GROUP SIZE: Small
TIME: 3 45 minute periods
TYPE OF ACTIVITY: Student Investigation
TEACHING STRATEGY: Guided Discovery
CONCEPTS: Magnetic Field Tracking Frame of Reference
SKILLS: Observation Inference Recording Data Experimentation
Objectives: To help students understand the difficulty of conventional reference points in navigating in space; to understand how the earth’s magnetic field can be used to orient satellites in space; to illustrate how tracking stations can locate a satellite in space.
- For Activity 1 – The Problem – Thread or string, paper stars (stickers are easy); tape or tacks; shoe box; paper; pencil.
- For Activity 2 – The Solution – Bar magnet; dry cell battery; paper; light or bell; iron filings; compass; copper wire.
- For Activity 3 – Another Solution – Portable radio.
Teacher Background Information:
Tracking provides information by continuously reporting the location of a satellite, a probe that is going deep into interplanetary space, or of small rockets that will penetrate space on an up-down path of, perhaps, only a few hundred miles. Location is important for the scientist-experimenter because he/she has to know precisely where the spacecraft is at a particular point in time so an event measured by the spacecraft can be correlated, for example, to its position to the Sun, the Moon, or Earth. The scientist has to know its position to send it guidance information, to send it commands to make observations and to transmit data or change flight plans.
Long range rockets have guidance systems which work on the principle of comparing present position with point of destination. In traveling to the moon the astronauts have to navigate by using the Earth and the Moon as frames of reference. Tracking stations can also locate a satellite exactly.
The first activity should help to orient the pupils to the problems of space navigation.
- Before class, suspend thread from the top of the shoe box. Hang the paper stars on the end of the threads. Hang them in such a way as to take on the shape of the Big Dipper and place the cover on the box. Make several holes in the sides of the box for the students to look through. In addition, cut a hole for more light to enter the box in one end. (See illustration, top of next page.)
- Ask the students to look through one of the holes. In what position are the stars? Have students sketch their position on a piece of paper.
- Have the students move. What do they observe now? Re-sketch the stars.
- Why doesn’t the Dipper have its familiar shape when observed through the holes? Discuss the notion that when we travel in space the appearance of the constellations will be different. This will affect an astronaut’s bearings on direction when flights to the planets become a reality. Make certain students understand the appearance of the constellations in space depends upon the position that they are viewed from. (You can demonstrate the same thing by hanging string, with stars attached, from the ceiling of your classroom and having the students move about the room noting the difference in configuration from where they happen to be observing.)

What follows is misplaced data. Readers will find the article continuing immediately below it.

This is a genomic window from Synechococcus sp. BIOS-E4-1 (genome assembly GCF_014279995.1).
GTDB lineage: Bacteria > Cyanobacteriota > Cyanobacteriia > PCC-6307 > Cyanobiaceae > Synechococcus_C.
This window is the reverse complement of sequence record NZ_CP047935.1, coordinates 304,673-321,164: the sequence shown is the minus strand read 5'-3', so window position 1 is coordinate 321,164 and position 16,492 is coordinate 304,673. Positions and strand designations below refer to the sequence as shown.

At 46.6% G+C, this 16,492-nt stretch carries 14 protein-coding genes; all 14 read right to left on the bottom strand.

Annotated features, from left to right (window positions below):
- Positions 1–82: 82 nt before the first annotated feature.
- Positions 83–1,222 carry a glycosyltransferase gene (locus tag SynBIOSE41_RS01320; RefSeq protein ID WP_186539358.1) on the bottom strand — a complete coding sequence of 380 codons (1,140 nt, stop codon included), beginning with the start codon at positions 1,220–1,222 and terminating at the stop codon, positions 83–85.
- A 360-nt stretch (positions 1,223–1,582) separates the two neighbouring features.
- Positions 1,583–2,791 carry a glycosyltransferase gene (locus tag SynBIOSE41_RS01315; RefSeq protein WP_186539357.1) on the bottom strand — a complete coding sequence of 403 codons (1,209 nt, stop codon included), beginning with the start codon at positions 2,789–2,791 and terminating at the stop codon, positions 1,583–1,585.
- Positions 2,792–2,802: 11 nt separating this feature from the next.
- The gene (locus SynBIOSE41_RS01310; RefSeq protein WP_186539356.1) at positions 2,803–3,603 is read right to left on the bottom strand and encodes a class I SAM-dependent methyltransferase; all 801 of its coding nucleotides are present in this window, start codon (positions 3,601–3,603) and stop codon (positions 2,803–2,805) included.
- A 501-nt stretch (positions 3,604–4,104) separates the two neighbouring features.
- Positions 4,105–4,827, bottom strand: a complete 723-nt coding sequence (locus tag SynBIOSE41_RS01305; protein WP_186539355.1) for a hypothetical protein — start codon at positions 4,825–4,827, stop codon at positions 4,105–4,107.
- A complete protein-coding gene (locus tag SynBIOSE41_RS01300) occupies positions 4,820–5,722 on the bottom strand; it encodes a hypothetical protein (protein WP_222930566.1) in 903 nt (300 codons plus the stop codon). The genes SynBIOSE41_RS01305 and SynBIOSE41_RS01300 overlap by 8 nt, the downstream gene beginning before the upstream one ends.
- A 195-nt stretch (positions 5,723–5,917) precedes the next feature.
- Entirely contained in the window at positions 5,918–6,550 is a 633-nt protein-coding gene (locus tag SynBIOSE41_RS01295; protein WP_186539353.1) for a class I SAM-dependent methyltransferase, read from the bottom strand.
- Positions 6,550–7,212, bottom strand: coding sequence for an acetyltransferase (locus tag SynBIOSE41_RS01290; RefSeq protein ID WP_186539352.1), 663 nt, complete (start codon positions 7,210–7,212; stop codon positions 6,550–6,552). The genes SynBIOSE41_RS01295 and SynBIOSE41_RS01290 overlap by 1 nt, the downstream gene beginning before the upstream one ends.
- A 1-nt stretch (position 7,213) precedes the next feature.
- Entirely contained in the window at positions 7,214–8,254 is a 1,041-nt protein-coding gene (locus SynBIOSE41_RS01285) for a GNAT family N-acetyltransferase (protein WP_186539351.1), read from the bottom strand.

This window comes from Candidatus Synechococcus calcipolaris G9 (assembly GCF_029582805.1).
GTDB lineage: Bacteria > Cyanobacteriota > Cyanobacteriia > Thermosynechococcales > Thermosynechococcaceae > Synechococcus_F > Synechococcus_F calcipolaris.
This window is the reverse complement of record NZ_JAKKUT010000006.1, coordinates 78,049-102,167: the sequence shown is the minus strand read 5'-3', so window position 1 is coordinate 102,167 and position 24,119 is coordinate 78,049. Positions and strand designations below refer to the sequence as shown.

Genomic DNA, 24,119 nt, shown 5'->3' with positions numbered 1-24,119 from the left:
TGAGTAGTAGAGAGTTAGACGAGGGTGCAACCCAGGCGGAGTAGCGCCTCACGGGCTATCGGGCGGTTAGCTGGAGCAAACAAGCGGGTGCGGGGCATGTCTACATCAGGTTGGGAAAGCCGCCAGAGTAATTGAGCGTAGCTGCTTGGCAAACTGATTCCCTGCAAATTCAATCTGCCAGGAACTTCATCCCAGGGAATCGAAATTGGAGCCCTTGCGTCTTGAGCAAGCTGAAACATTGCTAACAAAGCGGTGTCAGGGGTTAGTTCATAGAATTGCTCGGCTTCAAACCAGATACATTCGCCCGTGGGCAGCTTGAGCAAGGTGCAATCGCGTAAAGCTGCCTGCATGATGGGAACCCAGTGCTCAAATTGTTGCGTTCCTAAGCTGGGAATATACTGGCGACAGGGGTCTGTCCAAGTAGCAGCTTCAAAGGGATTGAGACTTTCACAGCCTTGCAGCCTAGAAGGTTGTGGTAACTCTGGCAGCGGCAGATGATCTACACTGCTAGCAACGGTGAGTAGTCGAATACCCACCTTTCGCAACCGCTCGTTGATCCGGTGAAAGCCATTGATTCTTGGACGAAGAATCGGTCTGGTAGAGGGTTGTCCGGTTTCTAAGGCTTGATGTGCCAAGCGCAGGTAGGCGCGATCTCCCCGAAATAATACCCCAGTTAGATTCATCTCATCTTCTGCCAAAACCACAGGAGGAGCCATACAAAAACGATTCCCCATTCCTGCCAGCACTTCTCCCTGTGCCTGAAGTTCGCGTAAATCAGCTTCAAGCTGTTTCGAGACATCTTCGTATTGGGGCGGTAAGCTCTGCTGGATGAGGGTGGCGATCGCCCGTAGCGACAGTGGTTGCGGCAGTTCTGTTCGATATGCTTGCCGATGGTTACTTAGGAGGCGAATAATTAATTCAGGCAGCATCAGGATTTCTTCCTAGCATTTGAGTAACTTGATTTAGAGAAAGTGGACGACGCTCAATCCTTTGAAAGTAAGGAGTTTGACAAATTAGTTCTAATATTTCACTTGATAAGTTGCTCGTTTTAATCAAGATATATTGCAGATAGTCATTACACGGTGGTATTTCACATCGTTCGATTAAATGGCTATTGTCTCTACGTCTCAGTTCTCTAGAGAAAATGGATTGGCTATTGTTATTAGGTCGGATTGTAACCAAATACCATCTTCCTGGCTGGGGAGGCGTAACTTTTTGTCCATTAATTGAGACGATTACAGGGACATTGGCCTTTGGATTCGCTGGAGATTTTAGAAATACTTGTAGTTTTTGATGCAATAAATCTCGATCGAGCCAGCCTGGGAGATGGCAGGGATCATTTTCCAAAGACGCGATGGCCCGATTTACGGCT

- Encourage pupils to experiment with frames of reference such as: throwing the ball to someone who is running, plotting the paths of a child on a Ferris wheel as seen by friends on the ground, friends on the wheel and the child herself, etc.
- Have a student place a magnet under a piece of paper and sprinkle iron filings evenly over the paper.
- Have student gently tap the paper until the filings form a pattern over the magnet. Have another student hold a small compass over the pattern and observe where the needle points in relation to the lines of force. Where does it point? How does this help to orient a satellite? If we put a magnet in a small satellite near the earth, we could point it in outer space. How? To see how, set up the following apparatus: Attach a large dry cell battery (six volt) by a coiled copper wire to a light bulb or doorbell. Move a compass up to and through the coil to see where the needle points.
With a current loop around the base of a Tiros satellite, space scientists can point or orient it in outer space.
- Have a pupil turn on the transistor radio and tune it in on a station. Turn the radio around and listen to the strength of the signal received.
- Change the direction of the radio. Discuss the relationship between the location of the radio station and direction of the transistor radio. How are radio transmitters on a satellite used to aid in locating and tracking a satellite?
Extension: Have the students research the global system of tracking stations and communications networks. Have a “ham” radio operator in to tell the class about monitoring satellites and talking to astronauts in space.
Adapted from educational materials available from NASA Kennedy Space Center Teacher Resource Room